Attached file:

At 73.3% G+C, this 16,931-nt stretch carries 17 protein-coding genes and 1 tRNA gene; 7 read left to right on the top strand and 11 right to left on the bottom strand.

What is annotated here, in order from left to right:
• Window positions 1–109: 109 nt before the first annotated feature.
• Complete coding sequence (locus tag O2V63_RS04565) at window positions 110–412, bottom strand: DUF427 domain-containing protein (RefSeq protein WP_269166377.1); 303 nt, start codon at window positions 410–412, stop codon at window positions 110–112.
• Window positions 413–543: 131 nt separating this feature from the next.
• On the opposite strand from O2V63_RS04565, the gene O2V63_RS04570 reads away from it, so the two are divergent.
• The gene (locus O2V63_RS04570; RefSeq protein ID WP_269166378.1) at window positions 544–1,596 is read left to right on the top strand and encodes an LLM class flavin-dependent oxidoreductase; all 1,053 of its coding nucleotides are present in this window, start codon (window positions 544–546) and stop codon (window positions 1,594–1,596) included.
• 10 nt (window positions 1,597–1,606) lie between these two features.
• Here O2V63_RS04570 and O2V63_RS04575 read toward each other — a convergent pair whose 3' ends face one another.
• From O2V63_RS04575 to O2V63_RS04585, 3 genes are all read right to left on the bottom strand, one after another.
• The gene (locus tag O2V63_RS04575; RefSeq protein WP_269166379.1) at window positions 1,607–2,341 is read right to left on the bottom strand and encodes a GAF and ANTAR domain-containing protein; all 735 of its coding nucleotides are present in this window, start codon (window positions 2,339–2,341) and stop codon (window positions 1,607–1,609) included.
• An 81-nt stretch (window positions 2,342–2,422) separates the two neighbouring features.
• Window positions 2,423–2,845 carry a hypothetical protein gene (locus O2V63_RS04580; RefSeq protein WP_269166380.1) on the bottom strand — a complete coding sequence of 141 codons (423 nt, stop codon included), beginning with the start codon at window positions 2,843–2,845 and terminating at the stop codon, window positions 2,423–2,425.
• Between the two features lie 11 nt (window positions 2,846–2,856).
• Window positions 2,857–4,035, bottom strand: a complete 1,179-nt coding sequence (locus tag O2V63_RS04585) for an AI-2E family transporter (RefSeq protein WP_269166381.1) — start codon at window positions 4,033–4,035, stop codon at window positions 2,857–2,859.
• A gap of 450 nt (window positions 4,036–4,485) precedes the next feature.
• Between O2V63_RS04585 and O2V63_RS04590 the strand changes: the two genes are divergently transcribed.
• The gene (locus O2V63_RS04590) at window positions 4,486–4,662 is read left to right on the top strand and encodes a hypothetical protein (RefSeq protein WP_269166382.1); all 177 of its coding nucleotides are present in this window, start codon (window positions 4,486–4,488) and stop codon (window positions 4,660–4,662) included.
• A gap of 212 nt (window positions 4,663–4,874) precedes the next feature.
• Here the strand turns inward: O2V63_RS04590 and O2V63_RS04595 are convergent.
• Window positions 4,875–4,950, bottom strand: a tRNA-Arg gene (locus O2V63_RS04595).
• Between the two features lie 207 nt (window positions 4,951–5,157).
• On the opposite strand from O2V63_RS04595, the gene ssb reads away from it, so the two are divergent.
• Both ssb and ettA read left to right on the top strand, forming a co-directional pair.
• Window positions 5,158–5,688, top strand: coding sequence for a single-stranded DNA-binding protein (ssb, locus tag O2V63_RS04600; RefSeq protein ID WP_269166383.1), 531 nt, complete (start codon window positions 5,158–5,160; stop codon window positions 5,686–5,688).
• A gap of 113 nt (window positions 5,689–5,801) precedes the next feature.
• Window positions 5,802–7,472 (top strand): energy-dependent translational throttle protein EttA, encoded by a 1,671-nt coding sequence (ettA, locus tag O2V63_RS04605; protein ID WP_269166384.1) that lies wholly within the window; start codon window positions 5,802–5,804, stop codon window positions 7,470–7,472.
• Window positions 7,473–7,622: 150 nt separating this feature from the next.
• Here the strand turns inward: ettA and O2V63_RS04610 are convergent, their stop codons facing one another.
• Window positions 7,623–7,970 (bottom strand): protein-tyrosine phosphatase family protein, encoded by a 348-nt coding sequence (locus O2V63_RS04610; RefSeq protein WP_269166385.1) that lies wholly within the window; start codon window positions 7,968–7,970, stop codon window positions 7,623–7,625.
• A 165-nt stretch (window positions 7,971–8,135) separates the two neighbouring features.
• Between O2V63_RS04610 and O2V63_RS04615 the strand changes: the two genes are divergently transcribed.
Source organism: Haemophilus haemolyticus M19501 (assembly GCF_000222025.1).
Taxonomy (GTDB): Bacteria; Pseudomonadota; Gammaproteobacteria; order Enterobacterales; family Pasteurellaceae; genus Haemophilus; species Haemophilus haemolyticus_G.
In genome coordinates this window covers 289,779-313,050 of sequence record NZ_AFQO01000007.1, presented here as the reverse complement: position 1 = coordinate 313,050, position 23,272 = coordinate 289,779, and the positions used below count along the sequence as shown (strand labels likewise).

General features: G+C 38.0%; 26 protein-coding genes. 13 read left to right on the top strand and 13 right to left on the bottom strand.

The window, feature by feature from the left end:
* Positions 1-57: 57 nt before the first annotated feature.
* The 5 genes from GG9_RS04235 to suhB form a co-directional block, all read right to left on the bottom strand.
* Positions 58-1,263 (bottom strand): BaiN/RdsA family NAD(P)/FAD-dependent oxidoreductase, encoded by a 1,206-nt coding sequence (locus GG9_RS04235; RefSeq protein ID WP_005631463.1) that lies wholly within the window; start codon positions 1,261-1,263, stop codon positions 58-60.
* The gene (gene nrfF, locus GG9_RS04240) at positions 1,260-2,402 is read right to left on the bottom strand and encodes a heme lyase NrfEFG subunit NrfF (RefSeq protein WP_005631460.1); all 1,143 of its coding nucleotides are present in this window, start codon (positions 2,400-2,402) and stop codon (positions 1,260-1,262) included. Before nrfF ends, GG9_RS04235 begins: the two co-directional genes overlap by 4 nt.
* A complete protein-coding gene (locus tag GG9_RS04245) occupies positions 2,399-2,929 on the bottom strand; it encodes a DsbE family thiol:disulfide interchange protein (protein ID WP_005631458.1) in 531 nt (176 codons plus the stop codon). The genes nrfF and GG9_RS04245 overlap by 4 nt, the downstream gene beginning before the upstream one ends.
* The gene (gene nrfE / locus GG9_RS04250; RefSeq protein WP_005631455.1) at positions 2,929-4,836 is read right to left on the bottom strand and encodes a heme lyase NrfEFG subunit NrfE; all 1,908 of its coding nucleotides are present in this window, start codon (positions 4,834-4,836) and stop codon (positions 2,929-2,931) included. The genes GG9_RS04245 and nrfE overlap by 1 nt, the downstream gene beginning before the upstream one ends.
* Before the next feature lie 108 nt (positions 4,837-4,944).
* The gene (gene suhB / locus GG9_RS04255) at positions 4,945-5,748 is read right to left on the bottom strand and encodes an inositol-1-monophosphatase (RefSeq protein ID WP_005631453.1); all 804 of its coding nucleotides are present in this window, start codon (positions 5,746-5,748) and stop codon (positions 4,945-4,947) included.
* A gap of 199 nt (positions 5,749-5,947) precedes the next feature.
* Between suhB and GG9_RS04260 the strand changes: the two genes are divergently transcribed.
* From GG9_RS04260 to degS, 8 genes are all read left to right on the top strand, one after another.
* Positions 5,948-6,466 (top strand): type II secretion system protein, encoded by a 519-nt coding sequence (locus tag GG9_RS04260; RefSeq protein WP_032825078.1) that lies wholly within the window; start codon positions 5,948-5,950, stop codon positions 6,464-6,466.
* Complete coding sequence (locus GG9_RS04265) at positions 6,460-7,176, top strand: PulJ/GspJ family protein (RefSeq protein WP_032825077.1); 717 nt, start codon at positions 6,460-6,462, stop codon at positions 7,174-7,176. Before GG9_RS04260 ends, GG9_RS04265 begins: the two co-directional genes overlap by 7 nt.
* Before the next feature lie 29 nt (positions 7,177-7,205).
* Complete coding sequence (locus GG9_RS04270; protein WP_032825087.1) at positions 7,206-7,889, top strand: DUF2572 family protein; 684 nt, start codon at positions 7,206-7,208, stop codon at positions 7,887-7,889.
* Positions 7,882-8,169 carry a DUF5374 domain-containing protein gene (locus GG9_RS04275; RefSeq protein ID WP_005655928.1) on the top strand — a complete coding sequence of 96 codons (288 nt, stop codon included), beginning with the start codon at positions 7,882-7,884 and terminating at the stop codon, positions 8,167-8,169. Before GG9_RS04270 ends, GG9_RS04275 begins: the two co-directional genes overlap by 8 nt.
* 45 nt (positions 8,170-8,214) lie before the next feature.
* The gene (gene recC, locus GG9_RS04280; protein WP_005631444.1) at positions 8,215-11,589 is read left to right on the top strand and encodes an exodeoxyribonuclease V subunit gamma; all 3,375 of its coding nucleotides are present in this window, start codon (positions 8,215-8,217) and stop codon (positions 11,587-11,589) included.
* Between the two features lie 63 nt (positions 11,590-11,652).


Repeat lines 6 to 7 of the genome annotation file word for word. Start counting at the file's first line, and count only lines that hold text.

• On the opposite strand from O2V63_RS04565, the gene O2V63_RS04570 reads away from it, so the two are divergent.
• The gene (locus O2V63_RS04570; RefSeq protein ID WP_269166378.1) at window positions 544–1,596 is read left to right on the top strand and encodes an LLM class flavin-dependent oxidoreductase; all 1,053 of its coding nucleotides are present in this window, start codon (window positions 544–546) and stop codon (window positions 1,594–1,596) included.